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text 2018-03-07 18:14
Reading progress update: DNF on page 20.
A Question of Proof - Nicholas Blake

After 20 pages I´m certain that this book isn´t for me.


One of the teachers of the boarding school has an affair with the headmasters wife. The way Nicholas Blake (a.k.a. Cecil Day-Lewis) writes about this affair, he seems to be pretty okay with it - while I feel the need to gag whenever I´m reading about adultery described in such way. Thanks to Google I have found out that Cecil Day-Lewis had an extramarital affair himself with a woman named Rosamund Lehmann, so this might explain it. I´m still disgusted by it, though.





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text 2018-02-21 04:54

Is anyone else getting super delayed notifications about comments to their posts?


Or is it just me?


*suspicious side eyes*

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text 2017-10-15 10:59
The Linux Server Encyclopaedia: "Anonymous" by Roland Emmerich


Sorry to interrupt, but what is it about the nature of our species that is to so attracted to conspiracy theories? We can trace this as far back as Homer and plenty of modern examples as well.
If I had a crystal ball I think it may well show a 2416 Ox/Cam luminary frothing at the bung as he expounded on the impossibility of an illiterate uneducated Lennon seen as the co-author and author of his celebrated works. I took an interest in the claims of the Earl Of Oxford after the film Anonymous made its preposterous contribution in 2011. I was particularly interested in the fact that the denialists draw so much confidence from their claims to have discovered hidden ciphers in epitaphs and ancillary texts. The Oxfordian method of unwinding these hidden messages (they are never ciphers) involves little more than separating all the letters and making words out of them as if they were a Scrabble bag with two dozen blank tiles. Oxfordians tend to stop as soon as they have found what they want. I was able to go a bit further, whilst sticking rigidly to their 'method'. As a result, I can offer a few new ideas about Shakespeare's favourite books which not even Professor Jonathan Bate may not have considered.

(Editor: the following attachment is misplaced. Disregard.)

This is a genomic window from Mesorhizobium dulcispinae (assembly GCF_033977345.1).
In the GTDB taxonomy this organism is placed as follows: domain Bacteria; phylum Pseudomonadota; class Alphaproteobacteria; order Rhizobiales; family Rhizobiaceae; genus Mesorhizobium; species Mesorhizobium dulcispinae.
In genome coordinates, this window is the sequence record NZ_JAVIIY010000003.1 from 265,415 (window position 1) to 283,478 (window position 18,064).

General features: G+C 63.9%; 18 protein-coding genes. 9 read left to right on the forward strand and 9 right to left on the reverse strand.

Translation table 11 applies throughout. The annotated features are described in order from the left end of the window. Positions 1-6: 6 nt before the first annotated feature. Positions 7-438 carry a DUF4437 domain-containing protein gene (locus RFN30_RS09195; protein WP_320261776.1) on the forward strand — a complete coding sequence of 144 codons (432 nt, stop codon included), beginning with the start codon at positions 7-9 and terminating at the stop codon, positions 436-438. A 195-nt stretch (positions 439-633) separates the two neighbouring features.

If you're into conspirancy theories, read on.


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review 2017-09-23 00:00
A Question of Allegiance
A Question of Allegiance - Peter Vollmer

I may not have been the very first one, but I was certainly among the earliest reviewers of the novels of South African writer Peter Borchard a.k.a. Peter Vollmer. My reviews began with 2011’s Relentless Pursuit, continued with 2012’s Diamonds Are But Stone, and 2015’s Left For Dead. Of special interest was his 2015 Per Fine Ounce, a continuation novel featuring a character named Geoffrey Peace created by fellow South African novelist Geoffrey Jenkins, a writer with notable connections with Ian Fleming.

In my earlier reviews, I observed that Vollmer is a more than worthy successor to the very successful Jenkins as both writers share much in common. For one matter, both are very adept with descriptions of both characters and settings. Both can take the reader to international locations sketched in vivid detail, no matter what era of history is being used. Both can give the reader fast-paced thrill-rides in stories difficult to pigeon-hole into any particular genre.

A Question of Allegiance is narrated in the first person by Matthias Aschenborn, the son of a well-to-do Southwestern African farmer and businessman with strong roots in Germany. The story opens as the Nazis are coming to power in the Fatherland, and Matthias and his brother George travel to Germany hoping for a university education there. However, Matthias is conscripted and he is trained as an aviator destined for service in the Luftwaffe. He quickly realizes he’s a natural at flying and begins a romance with his trainer’s daughter, Wiebke Osterkamp. George also has a romantic relationship, but it’s problematic as Ruth is a Jew. The issue of Jews in Nazi Germany is a constant concern in the first chapters of the book as none of the Aschenborn’s support the Nazis and have many Jewish friends and business associates.

Thereafter, much of the book reads like Aschenborn’s wartime memoirs as he sketches his adventures in battles in Spain, Russia, and then back to Germany. Some passages show him a man women seem to find irresistible and some sections describe grisly war atrocities. In the waning days of the war, the Russians capture him and transport him to a Russian gulag, sentenced to 10 years hard labor. To say more would take this review into the realm of spoilers. I will say there comes a point where it seems this book is really two novels in one.